Dear Shameless Death by Latife Tekin
One of the most influential female authors in contemporary Turkish literature has written eight novels, one play and a memoire. However, Dear Shameless Death is the only one that has been translated into English. Tekin’s debut novel is also semi-autobiographic, drawing many of its characters and events from reality.
Published in 1983, it is a “strange, magical story of a young girl growing up in modern Turkey, from her birth in a small rural village haunted by fairies and demons to her traumatic move to the big city.” We follow the story of the Aktas family, bearing witness to their struggle with modernity. The novel paints a portrait of village life towards the end of 1960s, as well as focusing on women’s issues such as education, marriage and family dynamics. Set against the pressures of a rapidly changing society, the story is moulded with Anatolian folklore and traditions.
The Clown and His Daughter by Halide Edib Adivar
Halide Edib Adivar was one of the very first female writers in Turkey and a very prolific one at that. A corporal in Ataturk’s army during the Independence War, she was the pioneer of Turkish feminism as well as the first female professor, focusing on issues such as the influence of East and West on Turkish national identity, women’s issues and the transition from Ottoman to Turkish identity.
She struggles to balance the traditional with the modern.
Clown and His Daughter, the most celebrated work of Edib, was originally written in English and published in England in 1935. The Turkish version followed a year later. It mirrors the last period of the Ottoman sultanate, specifically the Abdulhamid II era, when Westernisation and modernization began to show its effects on society. We witness the protagonist Rabia’s journey as she struggles to balance the traditional with the modern.
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It is not easy to write a story that takes place in a city like Istanbul and not make it one of the main characters, which is exactly what Buket Uzuner does with her novel, I am Istanbul. The story largely takes place in one venue that could truly capture the mosaic-like essence of Istanbul: the Ataturk international Airport. Our main character is a woman named Belgin, an Istanbul-born college professor who has given up her cushy job and apartment in New York to go back home and marry a sculptor named Ayhan. Who can resist a well-constructed homecoming story?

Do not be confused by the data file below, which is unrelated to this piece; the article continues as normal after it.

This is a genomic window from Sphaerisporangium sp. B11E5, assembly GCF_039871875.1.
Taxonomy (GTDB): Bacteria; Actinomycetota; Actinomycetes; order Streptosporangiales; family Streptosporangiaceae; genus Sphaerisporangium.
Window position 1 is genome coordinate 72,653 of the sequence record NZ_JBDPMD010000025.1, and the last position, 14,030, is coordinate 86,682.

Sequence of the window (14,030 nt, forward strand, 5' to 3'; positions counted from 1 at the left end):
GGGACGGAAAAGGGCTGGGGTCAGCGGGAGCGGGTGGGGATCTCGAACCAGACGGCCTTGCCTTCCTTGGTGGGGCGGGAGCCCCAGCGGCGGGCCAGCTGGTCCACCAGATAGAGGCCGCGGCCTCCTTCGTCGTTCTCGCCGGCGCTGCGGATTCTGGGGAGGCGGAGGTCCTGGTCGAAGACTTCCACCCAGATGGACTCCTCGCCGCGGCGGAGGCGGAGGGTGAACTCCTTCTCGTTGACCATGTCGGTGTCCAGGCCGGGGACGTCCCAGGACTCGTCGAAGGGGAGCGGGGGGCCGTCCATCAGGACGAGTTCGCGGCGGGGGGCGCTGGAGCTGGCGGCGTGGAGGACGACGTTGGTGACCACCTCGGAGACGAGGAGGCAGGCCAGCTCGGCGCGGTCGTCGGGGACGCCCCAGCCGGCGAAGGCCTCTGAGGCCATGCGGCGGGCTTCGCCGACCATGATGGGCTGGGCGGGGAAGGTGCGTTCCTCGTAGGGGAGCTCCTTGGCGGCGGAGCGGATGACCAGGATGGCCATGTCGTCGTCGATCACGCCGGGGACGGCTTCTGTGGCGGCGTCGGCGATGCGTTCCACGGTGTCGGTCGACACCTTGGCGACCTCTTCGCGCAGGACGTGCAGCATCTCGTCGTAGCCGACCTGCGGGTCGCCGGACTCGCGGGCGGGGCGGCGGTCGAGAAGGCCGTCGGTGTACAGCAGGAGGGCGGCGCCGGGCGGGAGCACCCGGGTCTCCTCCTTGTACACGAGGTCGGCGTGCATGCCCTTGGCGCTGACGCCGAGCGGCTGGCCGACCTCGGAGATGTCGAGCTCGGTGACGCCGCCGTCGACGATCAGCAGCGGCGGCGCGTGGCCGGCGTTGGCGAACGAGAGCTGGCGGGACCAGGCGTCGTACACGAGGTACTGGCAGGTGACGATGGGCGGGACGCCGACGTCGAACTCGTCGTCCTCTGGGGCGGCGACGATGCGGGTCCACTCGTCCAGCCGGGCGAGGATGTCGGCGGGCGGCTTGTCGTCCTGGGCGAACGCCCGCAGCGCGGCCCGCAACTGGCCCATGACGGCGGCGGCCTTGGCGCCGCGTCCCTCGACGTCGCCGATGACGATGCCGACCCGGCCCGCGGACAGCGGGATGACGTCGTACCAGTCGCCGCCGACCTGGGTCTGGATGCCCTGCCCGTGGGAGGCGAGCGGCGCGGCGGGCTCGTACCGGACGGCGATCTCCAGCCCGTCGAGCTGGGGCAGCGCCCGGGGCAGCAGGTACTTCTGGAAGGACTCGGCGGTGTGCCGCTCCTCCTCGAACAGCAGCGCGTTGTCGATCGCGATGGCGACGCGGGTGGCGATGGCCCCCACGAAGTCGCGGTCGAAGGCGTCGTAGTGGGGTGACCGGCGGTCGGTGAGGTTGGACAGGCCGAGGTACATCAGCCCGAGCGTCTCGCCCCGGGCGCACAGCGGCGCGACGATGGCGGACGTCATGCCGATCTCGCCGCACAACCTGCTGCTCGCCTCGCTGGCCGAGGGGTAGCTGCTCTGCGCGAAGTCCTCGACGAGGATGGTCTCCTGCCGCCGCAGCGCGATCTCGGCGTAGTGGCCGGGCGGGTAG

Today, Istanbul is a cosmopolitan city with more than 13 million inhabitants. It is vibrant, diverse and intriguing and here’s a novel that captures all of these things, telling a story of Istanbul from the eyes of Istanbullians.
The Aziz Bey Incident by Ayfer Tunc
Ayfer Tunc is one of my all time favourite storytellers and this particular collection of short stories titled The Aziz Bey Incident is number one on my list! There is a deep sense of melancholy throughout the story of Mr. Aziz (or Aziz Bey, as its called in Turkish), and it is largely caused by the collision of urban traditions and modern life. We follow Aziz Bey, a master tambour player of local fame, whose life starches from Istanbul to Beirut because of his obsessive love for Maryam. And page by page we witness the fading of this love with the passage of time and change of circumstances.
The Lost Word by Oya Baydar
Baydar was an activist in the social movement during the 1960s, for which she was arrested and dismissed from her job as a researcher of socio-political structures. After her release she wrote for newspapers until the 1980s and had to flee Turkey after the 1980 coup; she lived mainly in Frankfurt and Moscow until 1992. She now lives in Istanbul and is one of country’s most celebrated authors.
One of the most powerful novels of modern Turkish literature, The Lost Word has the Turkish-Kurdish conflict at its heart. A mixture of thriller, love story and political novel, it uncovers an issue that has been, and still is, very sensitive in Turkey. The ideologies, traditions, obsessions behind the Kurdish issue are explored by a variety of characters.
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